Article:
What Makes You an Entrepreneur?

08 Mar What Makes You an Entrepreneur?

Entrepreneurship is an attitude more than a skill or a profession.

The term “entrepreneur” is thrown around a lot so let’s start by defining it so we’re on the same page. The American Heritage Dictionary defines an entrepreneur to be “a person who organizes, operates, and assumes the risk for business ventures.” In other words, it’s the process of creating or seizing an opportunity, and pursuing it even though there is a risk.

The goals of entrepreneurs may vary but two of the most common are 1. The desire to build or create something out of nothing, and 2. Financial freedom.

Entrepreneurs have a different perspective on things. They want to create something. They seek out opportunities. They watch for “change” or how to improve something. And most importantly, they want to finally be in control of their futures.

To be successful, an entrepreneur understands that they need to be logical and not fall in love with an idea but pursue it only if it’s deemed viable and marketable with a good chance of success. After all, ideas are just that — ideas — until you decide to take action on them.

Here are some common questions I get about what makes an entrepreneur:

Is everyone who runs a business an entrepreneur?

Many may not consider the newspaper carrier, shoeshine person, or grass cutter, entrepreneurs, though these are often early pursuits of those with an entrepreneurial bent.

Does it matter whether the business is part-time?

Some part-time activities are basically hobbies, or undertaken to supplement income and that’s fine. However, planning for growth is what makes an entrepreneur different.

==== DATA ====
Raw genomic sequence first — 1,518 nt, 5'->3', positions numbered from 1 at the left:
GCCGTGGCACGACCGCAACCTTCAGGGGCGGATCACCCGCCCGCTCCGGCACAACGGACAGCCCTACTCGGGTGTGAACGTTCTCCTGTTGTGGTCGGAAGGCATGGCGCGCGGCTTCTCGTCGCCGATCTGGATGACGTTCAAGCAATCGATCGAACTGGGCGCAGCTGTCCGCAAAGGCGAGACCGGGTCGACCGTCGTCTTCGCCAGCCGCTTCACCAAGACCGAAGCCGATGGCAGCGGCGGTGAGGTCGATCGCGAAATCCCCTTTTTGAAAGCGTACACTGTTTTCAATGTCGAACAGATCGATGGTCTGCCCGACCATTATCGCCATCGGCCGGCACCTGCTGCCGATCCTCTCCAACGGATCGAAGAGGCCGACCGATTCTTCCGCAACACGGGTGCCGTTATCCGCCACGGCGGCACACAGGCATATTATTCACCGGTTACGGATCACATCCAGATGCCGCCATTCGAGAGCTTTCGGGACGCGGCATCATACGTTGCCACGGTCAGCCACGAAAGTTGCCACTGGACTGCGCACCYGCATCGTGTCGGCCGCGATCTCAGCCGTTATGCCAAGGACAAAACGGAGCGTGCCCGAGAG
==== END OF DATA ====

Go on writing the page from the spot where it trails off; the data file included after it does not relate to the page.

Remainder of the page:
Your path might begin by earning a salary in the business you want to enter, while learning more about it. This time can be used to develop a support network, professional and personal, and generating ideas to “bounce off” people you respect.

At what point does self-employment become a venture?

The primary objective of many self-employed people is merely to employ themselves (and others if necessary) at a moderate to good salary; some are even willing to eke out a living to do what they enjoy. This approach is often referred to as a “lifestyle” business, and is generally accompanied by little, if any, plan for growth.

Would you consider a person who inherits a business an entrepreneur?

From the point of inheritance on, it is their own money and financial security at risk. They could possibly sell the business, invest the proceeds in blue-chip stocks, and live off dividends. Some might consider managing a personal stock portfolio for a living as an entrepreneurial venture.

Would a person who inherited a small or marginal business, then took it to new dimensions be considered an entrepreneur? The inheritor could have tried merely to keep it going, or even to pace the business’ decline to just carry them to retirement. In a family-held business, long-term success is often a central goal.

Are franchise owners entrepreneurs?

Franchises are generally sure things. For many, operating a franchise is an entrepreneurial effort that comes with built in support. That support can make the difference, for many entrepreneurs, in their chances for long term success, eliminating quite a few of the obstacles and hurdles faced by those that decide to “go it alone.”

These questions are intended, not to develop a precise definition of entrepreneurship, but to help us understand our attitude toward its many forms of expression. You may answer them differently. It all depends on what your entrepreneurial attitude is.

Okay, your turn. Tell us your thoughts on these questions (and my answers) below in the comments.

8 Comments
  • Kathleen Deggelman
    Posted at 15:17h, 14 March Reply